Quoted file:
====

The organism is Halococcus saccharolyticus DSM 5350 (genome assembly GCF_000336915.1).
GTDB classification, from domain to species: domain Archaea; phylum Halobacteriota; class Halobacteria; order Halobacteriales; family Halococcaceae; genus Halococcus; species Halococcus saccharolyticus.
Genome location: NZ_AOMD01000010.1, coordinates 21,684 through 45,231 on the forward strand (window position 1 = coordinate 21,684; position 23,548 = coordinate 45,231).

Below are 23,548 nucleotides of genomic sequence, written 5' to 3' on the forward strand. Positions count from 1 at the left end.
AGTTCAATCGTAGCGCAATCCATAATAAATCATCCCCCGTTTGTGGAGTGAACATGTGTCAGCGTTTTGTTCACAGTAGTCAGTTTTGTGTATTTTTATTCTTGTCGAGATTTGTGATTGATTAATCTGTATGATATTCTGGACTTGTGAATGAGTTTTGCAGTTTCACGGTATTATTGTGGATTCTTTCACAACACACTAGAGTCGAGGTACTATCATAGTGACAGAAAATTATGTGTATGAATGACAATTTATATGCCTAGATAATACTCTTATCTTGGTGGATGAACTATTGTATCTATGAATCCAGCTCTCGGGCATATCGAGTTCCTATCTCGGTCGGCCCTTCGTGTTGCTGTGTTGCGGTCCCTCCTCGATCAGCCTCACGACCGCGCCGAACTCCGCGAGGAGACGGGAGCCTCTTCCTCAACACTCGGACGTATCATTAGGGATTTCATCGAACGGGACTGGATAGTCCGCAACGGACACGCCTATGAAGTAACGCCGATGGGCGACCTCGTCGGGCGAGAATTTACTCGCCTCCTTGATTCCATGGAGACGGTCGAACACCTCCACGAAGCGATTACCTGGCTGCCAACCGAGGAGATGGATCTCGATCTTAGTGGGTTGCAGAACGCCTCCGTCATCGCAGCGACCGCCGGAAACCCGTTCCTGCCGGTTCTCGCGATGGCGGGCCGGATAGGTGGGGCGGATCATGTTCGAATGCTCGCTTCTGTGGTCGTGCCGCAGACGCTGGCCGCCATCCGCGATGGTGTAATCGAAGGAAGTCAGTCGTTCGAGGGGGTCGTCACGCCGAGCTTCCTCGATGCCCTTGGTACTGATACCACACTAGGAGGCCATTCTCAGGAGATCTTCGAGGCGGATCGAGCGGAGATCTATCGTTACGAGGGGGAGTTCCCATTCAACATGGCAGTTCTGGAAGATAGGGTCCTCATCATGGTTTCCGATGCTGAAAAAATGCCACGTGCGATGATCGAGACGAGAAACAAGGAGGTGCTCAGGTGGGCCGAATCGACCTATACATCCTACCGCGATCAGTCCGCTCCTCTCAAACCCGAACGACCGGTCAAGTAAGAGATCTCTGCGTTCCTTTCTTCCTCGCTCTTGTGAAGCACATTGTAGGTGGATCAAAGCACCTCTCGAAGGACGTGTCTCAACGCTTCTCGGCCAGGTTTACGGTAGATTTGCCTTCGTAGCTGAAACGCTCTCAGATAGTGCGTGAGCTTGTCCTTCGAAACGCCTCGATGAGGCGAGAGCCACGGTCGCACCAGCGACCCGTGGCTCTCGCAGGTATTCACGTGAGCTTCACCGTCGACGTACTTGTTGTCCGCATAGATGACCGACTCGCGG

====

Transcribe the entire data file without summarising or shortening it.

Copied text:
The organism is Halococcus saccharolyticus DSM 5350 (genome assembly GCF_000336915.1).
GTDB classification, from domain to species: domain Archaea; phylum Halobacteriota; class Halobacteria; order Halobacteriales; family Halococcaceae; genus Halococcus; species Halococcus saccharolyticus.
Genome location: NZ_AOMD01000010.1, coordinates 21,684 through 45,231 on the forward strand (window position 1 = coordinate 21,684; position 23,548 = coordinate 45,231).

Below are 23,548 nucleotides of genomic sequence, written 5' to 3' on the forward strand. Positions count from 1 at the left end.
AGTTCAATCGTAGCGCAATCCATAATAAATCATCCCCCGTTTGTGGAGTGAACATGTGTCAGCGTTTTGTTCACAGTAGTCAGTTTTGTGTATTTTTATTCTTGTCGAGATTTGTGATTGATTAATCTGTATGATATTCTGGACTTGTGAATGAGTTTTGCAGTTTCACGGTATTATTGTGGATTCTTTCACAACACACTAGAGTCGAGGTACTATCATAGTGACAGAAAATTATGTGTATGAATGACAATTTATATGCCTAGATAATACTCTTATCTTGGTGGATGAACTATTGTATCTATGAATCCAGCTCTCGGGCATATCGAGTTCCTATCTCGGTCGGCCCTTCGTGTTGCTGTGTTGCGGTCCCTCCTCGATCAGCCTCACGACCGCGCCGAACTCCGCGAGGAGACGGGAGCCTCTTCCTCAACACTCGGACGTATCATTAGGGATTTCATCGAACGGGACTGGATAGTCCGCAACGGACACGCCTATGAAGTAACGCCGATGGGCGACCTCGTCGGGCGAGAATTTACTCGCCTCCTTGATTCCATGGAGACGGTCGAACACCTCCACGAAGCGATTACCTGGCTGCCAACCGAGGAGATGGATCTCGATCTTAGTGGGTTGCAGAACGCCTCCGTCATCGCAGCGACCGCCGGAAACCCGTTCCTGCCGGTTCTCGCGATGGCGGGCCGGATAGGTGGGGCGGATCATGTTCGAATGCTCGCTTCTGTGGTCGTGCCGCAGACGCTGGCCGCCATCCGCGATGGTGTAATCGAAGGAAGTCAGTCGTTCGAGGGGGTCGTCACGCCGAGCTTCCTCGATGCCCTTGGTACTGATACCACACTAGGAGGCCATTCTCAGGAGATCTTCGAGGCGGATCGAGCGGAGATCTATCGTTACGAGGGGGAGTTCCCATTCAACATGGCAGTTCTGGAAGATAGGGTCCTCATCATGGTTTCCGATGCTGAAAAAATGCCACGTGCGATGATCGAGACGAGAAACAAGGAGGTGCTCAGGTGGGCCGAATCGACCTATACATCCTACCGCGATCAGTCCGCTCCTCTCAAACCCGAACGACCGGTCAAGTAAGAGATCTCTGCGTTCCTTTCTTCCTCGCTCTTGTGAAGCACATTGTAGGTGGATCAAAGCACCTCTCGAAGGACGTGTCTCAACGCTTCTCGGCCAGGTTTACGGTAGATTTGCCTTCGTAGCTGAAACGCTCTCAGATAGTGCGTGAGCTTGTCCTTCGAAACGCCTCGATGAGGCGAGAGCCACGGTCGCACCAGCGACCCGTGGCTCTCGCAGGTATTCACGTGAGCTTCACCGTCGACGTACTTGTTGTCCGCATAGATGACCGACTCGCGG